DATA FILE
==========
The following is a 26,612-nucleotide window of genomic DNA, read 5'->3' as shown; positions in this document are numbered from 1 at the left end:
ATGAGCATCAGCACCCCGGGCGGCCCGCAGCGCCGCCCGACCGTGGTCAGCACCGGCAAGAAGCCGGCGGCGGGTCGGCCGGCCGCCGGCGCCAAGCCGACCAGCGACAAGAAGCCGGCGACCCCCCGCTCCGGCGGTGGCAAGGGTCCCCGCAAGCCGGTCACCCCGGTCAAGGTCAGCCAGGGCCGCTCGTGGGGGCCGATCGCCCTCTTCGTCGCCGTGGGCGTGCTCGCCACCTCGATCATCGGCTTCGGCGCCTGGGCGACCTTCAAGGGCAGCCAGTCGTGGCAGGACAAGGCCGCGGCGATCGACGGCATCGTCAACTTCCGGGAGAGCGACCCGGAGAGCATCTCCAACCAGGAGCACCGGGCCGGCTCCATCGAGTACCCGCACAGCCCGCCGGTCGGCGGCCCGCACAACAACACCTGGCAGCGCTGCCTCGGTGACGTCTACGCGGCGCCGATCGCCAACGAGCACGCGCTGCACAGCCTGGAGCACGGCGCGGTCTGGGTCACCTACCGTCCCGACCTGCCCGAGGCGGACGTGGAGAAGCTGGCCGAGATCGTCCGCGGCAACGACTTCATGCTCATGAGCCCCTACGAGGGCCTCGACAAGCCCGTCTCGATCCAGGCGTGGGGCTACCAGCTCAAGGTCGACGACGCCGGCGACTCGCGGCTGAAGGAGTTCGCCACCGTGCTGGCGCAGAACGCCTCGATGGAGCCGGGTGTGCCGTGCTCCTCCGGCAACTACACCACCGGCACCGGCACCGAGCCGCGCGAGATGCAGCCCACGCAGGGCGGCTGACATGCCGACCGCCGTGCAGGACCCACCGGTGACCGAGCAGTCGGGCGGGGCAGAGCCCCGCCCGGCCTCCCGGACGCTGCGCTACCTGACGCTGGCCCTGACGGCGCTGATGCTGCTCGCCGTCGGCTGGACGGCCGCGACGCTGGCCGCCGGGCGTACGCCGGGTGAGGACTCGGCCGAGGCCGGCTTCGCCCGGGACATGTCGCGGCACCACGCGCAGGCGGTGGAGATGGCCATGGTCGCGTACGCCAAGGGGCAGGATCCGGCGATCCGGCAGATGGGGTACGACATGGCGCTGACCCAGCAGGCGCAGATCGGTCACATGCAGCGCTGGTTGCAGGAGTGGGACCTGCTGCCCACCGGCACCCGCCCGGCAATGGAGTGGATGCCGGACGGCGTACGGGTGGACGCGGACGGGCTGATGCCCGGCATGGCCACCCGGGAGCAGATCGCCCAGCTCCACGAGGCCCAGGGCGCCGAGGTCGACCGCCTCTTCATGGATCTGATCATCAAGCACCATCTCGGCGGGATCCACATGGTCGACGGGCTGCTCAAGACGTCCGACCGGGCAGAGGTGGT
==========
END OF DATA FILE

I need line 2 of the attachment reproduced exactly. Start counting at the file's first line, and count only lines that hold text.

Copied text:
ATGAGCATCAGCACCCCGGGCGGCCCGCAGCGCCGCCCGACCGTGGTCAGCACCGGCAAGAAGCCGGCGGCGGGTCGGCCGGCCGCCGGCGCCAAGCCGACCAGCGACAAGAAGCCGGCGACCCCCCGCTCCGGCGGTGGCAAGGGTCCCCGCAAGCCGGTCACCCCGGTCAAGGTCAGCCAGGGCCGCTCGTGGGGGCCGATCGCCCTCTTCGTCGCCGTGGGCGTGCTCGCCACCTCGATCATCGGCTTCGGCGCCTGGGCGACCTTCAAGGGCAGCCAGTCGTGGCAGGACAAGGCCGCGGCGATCGACGGCATCGTCAACTTCCGGGAGAGCGACCCGGAGAGCATCTCCAACCAGGAGCACCGGGCCGGCTCCATCGAGTACCCGCACAGCCCGCCGGTCGGCGGCCCGCACAACAACACCTGGCAGCGCTGCCTCGGTGACGTCTACGCGGCGCCGATCGCCAACGAGCACGCGCTGCACAGCCTGGAGCACGGCGCGGTCTGGGTCACCTACCGTCCCGACCTGCCCGAGGCGGACGTGGAGAAGCTGGCCGAGATCGTCCGCGGCAACGACTTCATGCTCATGAGCCCCTACGAGGGCCTCGACAAGCCCGTCTCGATCCAGGCGTGGGGCTACCAGCTCAAGGTCGACGACGCCGGCGACTCGCGGCTGAAGGAGTTCGCCACCGTGCTGGCGCAGAACGCCTCGATGGAGCCGGGTGTGCCGTGCTCCTCCGGCAACTACACCACCGGCACCGGCACCGAGCCGCGCGAGATGCAGCCCACGCAGGGCGGCTGACATGCCGACCGCCGTGCAGGACCCACCGGTGACCGAGCAGTCGGGCGGGGCAGAGCCCCGCCCGGCCTCCCGGACGCTGCGCTACCTGACGCTGGCCCTGACGGCGCTGATGCTGCTCGCCGTCGGCTGGACGGCCGCGACGCTGGCCGCCGGGCGTACGCCGGGTGAGGACTCGGCCGAGGCCGGCTTCGCCCGGGACATGTCGCGGCACCACGCGCAGGCGGTGGAGATGGCCATGGTCGCGTACGCCAAGGGGCAGGATCCGGCGATCCGGCAGATGGGGTACGACATGGCGCTGACCCAGCAGGCGCAGATCGGTCACATGCAGCGCTGGTTGCAGGAGTGGGACCTGCTGCCCACCGGCACCCGCCCGGCAATGGAGTGGATGCCGGACGGCGTACGGGTGGACGCGGACGGGCTGATGCCCGGCATGGCCACCCGGGAGCAGATCGCCCAGCTCCACGAGGCCCAGGGCGCCGAGGTCGACCGCCTCTTCATGGATCTGATCATCAAGCACCATCTCGGCGGGATCCACATGGTCGACGGGCTGCTCAAGACGTCCGACCGGGCAGAGGTGGT